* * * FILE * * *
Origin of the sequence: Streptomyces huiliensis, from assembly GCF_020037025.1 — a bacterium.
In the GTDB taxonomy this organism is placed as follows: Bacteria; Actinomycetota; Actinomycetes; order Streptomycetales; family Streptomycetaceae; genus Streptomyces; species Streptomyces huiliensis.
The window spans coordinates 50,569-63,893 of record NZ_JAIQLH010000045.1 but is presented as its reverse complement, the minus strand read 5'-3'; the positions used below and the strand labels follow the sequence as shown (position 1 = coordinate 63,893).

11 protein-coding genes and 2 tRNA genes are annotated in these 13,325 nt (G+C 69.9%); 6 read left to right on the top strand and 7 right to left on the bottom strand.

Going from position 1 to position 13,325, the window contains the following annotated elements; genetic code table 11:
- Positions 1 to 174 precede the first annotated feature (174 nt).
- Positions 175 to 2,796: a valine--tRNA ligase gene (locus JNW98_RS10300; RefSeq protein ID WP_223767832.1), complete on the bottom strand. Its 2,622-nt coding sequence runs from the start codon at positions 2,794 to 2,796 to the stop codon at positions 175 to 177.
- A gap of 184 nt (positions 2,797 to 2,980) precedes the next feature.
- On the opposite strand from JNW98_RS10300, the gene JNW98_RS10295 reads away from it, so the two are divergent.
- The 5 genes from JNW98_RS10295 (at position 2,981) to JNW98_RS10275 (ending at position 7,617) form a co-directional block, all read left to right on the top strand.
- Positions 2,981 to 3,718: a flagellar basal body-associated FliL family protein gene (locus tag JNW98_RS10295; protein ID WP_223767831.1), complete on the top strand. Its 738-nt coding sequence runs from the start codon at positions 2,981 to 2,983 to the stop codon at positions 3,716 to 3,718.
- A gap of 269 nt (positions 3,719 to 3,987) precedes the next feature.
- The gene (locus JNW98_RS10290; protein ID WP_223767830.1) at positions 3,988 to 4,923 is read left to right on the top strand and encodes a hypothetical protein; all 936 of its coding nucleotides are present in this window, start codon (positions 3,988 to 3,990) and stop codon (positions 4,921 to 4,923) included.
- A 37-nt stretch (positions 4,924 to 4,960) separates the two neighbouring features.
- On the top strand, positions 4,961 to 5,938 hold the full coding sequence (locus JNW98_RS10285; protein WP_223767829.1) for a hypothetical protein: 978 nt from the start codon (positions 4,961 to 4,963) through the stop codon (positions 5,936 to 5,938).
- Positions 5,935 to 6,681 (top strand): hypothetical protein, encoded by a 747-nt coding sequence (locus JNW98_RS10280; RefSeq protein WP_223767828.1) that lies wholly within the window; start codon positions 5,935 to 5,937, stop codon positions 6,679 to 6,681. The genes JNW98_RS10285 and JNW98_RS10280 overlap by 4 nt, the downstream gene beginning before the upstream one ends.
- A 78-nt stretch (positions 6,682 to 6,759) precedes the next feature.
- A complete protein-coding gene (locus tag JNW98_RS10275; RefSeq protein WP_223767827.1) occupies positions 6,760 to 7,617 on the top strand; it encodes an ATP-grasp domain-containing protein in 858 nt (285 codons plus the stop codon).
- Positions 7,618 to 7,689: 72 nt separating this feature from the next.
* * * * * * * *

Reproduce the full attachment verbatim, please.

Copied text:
Origin of the sequence: Streptomyces huiliensis, from assembly GCF_020037025.1 — a bacterium.
In the GTDB taxonomy this organism is placed as follows: Bacteria; Actinomycetota; Actinomycetes; order Streptomycetales; family Streptomycetaceae; genus Streptomyces; species Streptomyces huiliensis.
The window spans coordinates 50,569-63,893 of record NZ_JAIQLH010000045.1 but is presented as its reverse complement, the minus strand read 5'-3'; the positions used below and the strand labels follow the sequence as shown (position 1 = coordinate 63,893).

11 protein-coding genes and 2 tRNA genes are annotated in these 13,325 nt (G+C 69.9%); 6 read left to right on the top strand and 7 right to left on the bottom strand.

Going from position 1 to position 13,325, the window contains the following annotated elements; genetic code table 11:
- Positions 1 to 174 precede the first annotated feature (174 nt).
- Positions 175 to 2,796: a valine--tRNA ligase gene (locus JNW98_RS10300; RefSeq protein ID WP_223767832.1), complete on the bottom strand. Its 2,622-nt coding sequence runs from the start codon at positions 2,794 to 2,796 to the stop codon at positions 175 to 177.
- A gap of 184 nt (positions 2,797 to 2,980) precedes the next feature.
- On the opposite strand from JNW98_RS10300, the gene JNW98_RS10295 reads away from it, so the two are divergent.
- The 5 genes from JNW98_RS10295 (at position 2,981) to JNW98_RS10275 (ending at position 7,617) form a co-directional block, all read left to right on the top strand.
- Positions 2,981 to 3,718: a flagellar basal body-associated FliL family protein gene (locus tag JNW98_RS10295; protein ID WP_223767831.1), complete on the top strand. Its 738-nt coding sequence runs from the start codon at positions 2,981 to 2,983 to the stop codon at positions 3,716 to 3,718.
- A gap of 269 nt (positions 3,719 to 3,987) precedes the next feature.
- The gene (locus JNW98_RS10290; protein ID WP_223767830.1) at positions 3,988 to 4,923 is read left to right on the top strand and encodes a hypothetical protein; all 936 of its coding nucleotides are present in this window, start codon (positions 3,988 to 3,990) and stop codon (positions 4,921 to 4,923) included.
- A 37-nt stretch (positions 4,924 to 4,960) separates the two neighbouring features.
- On the top strand, positions 4,961 to 5,938 hold the full coding sequence (locus JNW98_RS10285; protein WP_223767829.1) for a hypothetical protein: 978 nt from the start codon (positions 4,961 to 4,963) through the stop codon (positions 5,936 to 5,938).
- Positions 5,935 to 6,681 (top strand): hypothetical protein, encoded by a 747-nt coding sequence (locus JNW98_RS10280; RefSeq protein WP_223767828.1) that lies wholly within the window; start codon positions 5,935 to 5,937, stop codon positions 6,679 to 6,681. The genes JNW98_RS10285 and JNW98_RS10280 overlap by 4 nt, the downstream gene beginning before the upstream one ends.
- A 78-nt stretch (positions 6,682 to 6,759) precedes the next feature.
- A complete protein-coding gene (locus tag JNW98_RS10275; RefSeq protein WP_223767827.1) occupies positions 6,760 to 7,617 on the top strand; it encodes an ATP-grasp domain-containing protein in 858 nt (285 codons plus the stop codon).
- Positions 7,618 to 7,689: 72 nt separating this feature from the next.